Page last updated at 19:20 GMT, Monday, 25 May 2009 20:20 UK

Outrage over N Korea nuclear test

A Russian meteorologist uses a radiation monitoring set in the Pacific port of Vladivostok, 25 May
Weather stations in the Russian far east have been checking for radiation

There have been expressions of international outrage after North Korea said it had successfully carried out an underground nuclear test.

As seismologists confirmed it had had the power of a 4.5 quake, the US president said North Korea's programme posed a "grave threat" to world peace.

China and Russia also condemned the test and called for a return to talks.

The UN Security Council is to meet later in New York for emergency talks on how it should respond.

French foreign ministry spokesman Eric Chevallier said France, one of the council's permanent members, would consult other members over their response and the possibility of strengthening sanctions.

It is being reported that North Korea gave warning of an imminent test to the US less than an hour before it happened.

It appears to have been a much more powerful blast than North Korea's first nuclear test, in October 2006.

BBC world affairs correspondent David Loyn says North Korea appears to have moved from a posture of negotiation to confrontation over the nuclear issue.

'Stronger than 2006'

Obama rebukes 'reckless' N Korea

An official communique read out on North Korean state radio said another round of underground nuclear testing had been "successfully conducted... as part of measures to enhance the Republic's self-defensive nuclear deterrent in all directions".

The North did not report the test site but South Korean officials placed it in the north-eastern region around the town of Kilju, the site of North Korea's first nuclear test.

Quentin Sommerville, reporting from Beijing
Quentin Sommerville, BBC News, Beijing
Even North Korea's closest ally is losing patience with Pyongyang. China's foreign ministry says that North Korea has ignored international opposition and that the Chinese government resolutely opposes today's nuclear tests.

Those are strong words but they're also very familiar. Back in 2006, China condemned an earlier nuclear detonation as a brazen act. Then, as now, it urged North Korea back to the negotiating table.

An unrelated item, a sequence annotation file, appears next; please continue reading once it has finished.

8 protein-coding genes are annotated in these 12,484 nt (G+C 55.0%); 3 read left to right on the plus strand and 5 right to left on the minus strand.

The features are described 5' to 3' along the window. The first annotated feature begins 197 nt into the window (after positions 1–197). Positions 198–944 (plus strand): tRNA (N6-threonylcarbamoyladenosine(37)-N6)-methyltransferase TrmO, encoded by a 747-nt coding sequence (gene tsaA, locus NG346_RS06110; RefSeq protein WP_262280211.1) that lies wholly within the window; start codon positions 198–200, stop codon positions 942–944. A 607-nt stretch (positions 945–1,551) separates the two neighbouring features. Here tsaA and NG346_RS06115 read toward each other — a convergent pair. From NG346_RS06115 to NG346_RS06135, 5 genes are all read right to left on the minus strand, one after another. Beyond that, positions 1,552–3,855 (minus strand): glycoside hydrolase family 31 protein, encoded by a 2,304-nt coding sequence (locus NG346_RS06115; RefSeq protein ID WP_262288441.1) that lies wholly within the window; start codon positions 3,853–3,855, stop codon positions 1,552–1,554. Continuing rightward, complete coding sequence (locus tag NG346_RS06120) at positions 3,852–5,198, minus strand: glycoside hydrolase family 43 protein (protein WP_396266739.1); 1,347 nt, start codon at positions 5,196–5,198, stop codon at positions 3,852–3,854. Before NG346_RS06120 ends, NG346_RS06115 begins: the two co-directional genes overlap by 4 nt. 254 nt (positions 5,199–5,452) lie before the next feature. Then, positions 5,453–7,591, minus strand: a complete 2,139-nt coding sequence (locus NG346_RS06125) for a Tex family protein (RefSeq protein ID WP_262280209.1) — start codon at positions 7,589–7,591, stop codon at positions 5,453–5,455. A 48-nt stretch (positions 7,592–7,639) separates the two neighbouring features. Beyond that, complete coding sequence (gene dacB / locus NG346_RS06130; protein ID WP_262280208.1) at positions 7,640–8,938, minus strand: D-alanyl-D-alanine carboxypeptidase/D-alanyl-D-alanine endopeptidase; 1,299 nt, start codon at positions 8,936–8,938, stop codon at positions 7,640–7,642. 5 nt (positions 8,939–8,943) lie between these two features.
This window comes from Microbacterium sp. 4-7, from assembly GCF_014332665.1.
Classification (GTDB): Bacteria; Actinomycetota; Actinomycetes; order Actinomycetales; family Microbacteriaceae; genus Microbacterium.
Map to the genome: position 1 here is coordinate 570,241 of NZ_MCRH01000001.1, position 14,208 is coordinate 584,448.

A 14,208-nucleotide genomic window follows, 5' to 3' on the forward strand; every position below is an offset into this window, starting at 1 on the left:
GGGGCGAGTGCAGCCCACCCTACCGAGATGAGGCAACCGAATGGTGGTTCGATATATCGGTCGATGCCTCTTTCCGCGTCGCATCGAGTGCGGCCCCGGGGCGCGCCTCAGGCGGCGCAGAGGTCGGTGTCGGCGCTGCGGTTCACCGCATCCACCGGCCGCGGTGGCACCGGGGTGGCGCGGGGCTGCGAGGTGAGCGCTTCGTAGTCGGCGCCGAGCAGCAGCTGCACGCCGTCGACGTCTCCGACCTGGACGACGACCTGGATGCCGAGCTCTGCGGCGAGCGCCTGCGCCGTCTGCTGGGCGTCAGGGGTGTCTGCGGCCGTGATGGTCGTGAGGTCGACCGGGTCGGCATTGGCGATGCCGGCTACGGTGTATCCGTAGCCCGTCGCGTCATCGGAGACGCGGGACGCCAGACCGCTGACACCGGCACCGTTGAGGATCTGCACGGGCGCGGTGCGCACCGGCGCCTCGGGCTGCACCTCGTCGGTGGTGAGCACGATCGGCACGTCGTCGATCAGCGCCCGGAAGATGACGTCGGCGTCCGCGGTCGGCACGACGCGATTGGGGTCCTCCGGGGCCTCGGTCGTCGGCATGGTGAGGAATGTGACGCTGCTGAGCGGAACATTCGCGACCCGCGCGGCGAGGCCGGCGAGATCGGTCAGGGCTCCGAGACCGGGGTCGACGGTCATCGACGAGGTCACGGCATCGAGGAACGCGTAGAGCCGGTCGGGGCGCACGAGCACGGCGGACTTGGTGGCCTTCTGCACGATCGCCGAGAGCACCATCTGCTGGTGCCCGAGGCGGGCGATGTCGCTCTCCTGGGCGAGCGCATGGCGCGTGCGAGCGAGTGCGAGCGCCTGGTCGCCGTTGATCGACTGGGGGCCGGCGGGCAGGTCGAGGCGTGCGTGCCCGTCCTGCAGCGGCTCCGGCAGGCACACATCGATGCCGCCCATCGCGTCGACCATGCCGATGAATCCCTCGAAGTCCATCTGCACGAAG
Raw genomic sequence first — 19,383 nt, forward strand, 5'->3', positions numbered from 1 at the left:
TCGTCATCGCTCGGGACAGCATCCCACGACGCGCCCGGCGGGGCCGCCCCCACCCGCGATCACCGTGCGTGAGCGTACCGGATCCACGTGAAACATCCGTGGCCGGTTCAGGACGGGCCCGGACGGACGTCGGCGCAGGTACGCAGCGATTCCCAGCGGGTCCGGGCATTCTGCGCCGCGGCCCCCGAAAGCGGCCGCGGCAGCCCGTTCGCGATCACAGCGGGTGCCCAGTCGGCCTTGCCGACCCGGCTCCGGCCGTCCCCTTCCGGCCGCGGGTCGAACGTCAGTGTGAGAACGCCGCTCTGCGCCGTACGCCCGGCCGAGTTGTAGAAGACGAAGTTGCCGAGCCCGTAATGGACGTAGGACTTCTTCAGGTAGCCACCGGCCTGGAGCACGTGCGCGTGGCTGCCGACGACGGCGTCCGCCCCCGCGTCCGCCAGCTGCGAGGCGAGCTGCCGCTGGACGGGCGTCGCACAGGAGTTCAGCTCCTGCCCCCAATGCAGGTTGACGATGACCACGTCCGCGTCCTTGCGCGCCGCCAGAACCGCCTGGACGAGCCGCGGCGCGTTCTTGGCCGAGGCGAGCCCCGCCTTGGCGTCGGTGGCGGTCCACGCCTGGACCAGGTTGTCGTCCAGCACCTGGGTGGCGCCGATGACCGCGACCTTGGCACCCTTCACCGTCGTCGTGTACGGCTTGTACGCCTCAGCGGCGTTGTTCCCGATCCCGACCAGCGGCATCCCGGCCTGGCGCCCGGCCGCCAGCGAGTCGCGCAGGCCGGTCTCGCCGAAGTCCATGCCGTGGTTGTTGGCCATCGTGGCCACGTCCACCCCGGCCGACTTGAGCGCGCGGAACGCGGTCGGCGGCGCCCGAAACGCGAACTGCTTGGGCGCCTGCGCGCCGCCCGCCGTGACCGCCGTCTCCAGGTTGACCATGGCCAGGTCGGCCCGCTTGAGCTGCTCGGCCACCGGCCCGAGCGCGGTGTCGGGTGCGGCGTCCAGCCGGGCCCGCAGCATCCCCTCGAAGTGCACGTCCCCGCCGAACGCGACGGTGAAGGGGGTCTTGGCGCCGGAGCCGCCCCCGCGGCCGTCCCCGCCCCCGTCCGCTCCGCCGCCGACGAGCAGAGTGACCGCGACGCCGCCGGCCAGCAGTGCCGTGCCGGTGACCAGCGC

But Pyongyang doesn't appear to be listening. Even though it depends on China's protection and support, North Korea is nobody's puppet.

Even with this latest nuclear test, another snub to China's leadership, there's little appetite in Beijing for tightening the screws on its neighbour. Doing so might spark a humanitarian or political crisis which could send hundreds of thousands or millions of refugees pouring over China's 800-mile long shared border. As powerful as China is, even it can't risk forcing Pyongyang's hand.

Monitors from the Comprehensive Nuclear Test Ban Treaty Organisation had been unable to determine if the event had a "nuclear background", its executive secretary, Tibor Toth, told reporters.

However, they did detect a "very close-to-surface type of event" measuring 4.5 on the Richter scale, Mr Toth said. That would make it stronger than the October 2006 test, which had a magnitude of around 4.1.

Russia's defence ministry estimated a blast of up to 20 kilotons - comparable to the American bombs that flattened Hiroshima and Nagasaki in 1945.

A US official in Washington, who spoke to Reuters news agency on condition of anonymity, said Pyongyang had given less than an hour's notice of the test, and had made no demands.

The message was conveyed through the "New York channel", the official added, referring to contacts between North Korean diplomats and US officials at the UN.

There are unconfirmed reports that North Korea also test-fired two short-range missiles.


Speaking outside the White House, US President Barack Obama said the US would work with its allies around the world to "stand up to" North Korea.

The time to be worried has long passed
Michael, Israel (currently in the US), BBC News website reader

"North Korea has previously committed to abandoning its nuclear programme," he said.

"Instead of following through on that commitment, it has chosen to ignore that commitment. Its actions have also flown in the face of United Nations resolutions. As a result North Korea is not only deepening its own isolation it's also inviting stronger international pressure."

South Korea said the test was an intolerable "provocation" while Japan said any nuclear test by the North was "unacceptable", and both said they would ask for action from the Security Council.

UN Secretary General Ban Ki-moon said he was "deeply disturbed". UN Security Council Resolution 1718 demands that North Korea refrain from nuclear testing.

UK Prime Minister Gordon Brown said the test would "undermine prospects for peace on the Korean peninsula".

Russia and China echoed the words of condemnation with Beijing saying it was "resolutely opposed" to the test and Moscow describing it as a "blow to non-proliferation efforts".

Both urged North Korea back to the negotiating table.

The six-party disarmament talks - involving the US, China, Japan, Russia and the two Koreas - stalled last year over Pyongyang's failure to agree how information it has handed over on its nuclear activities and facilities should be verified.

Nuclear test on 25 May 2009 is thought to have been carried out at same site as October 2006 test

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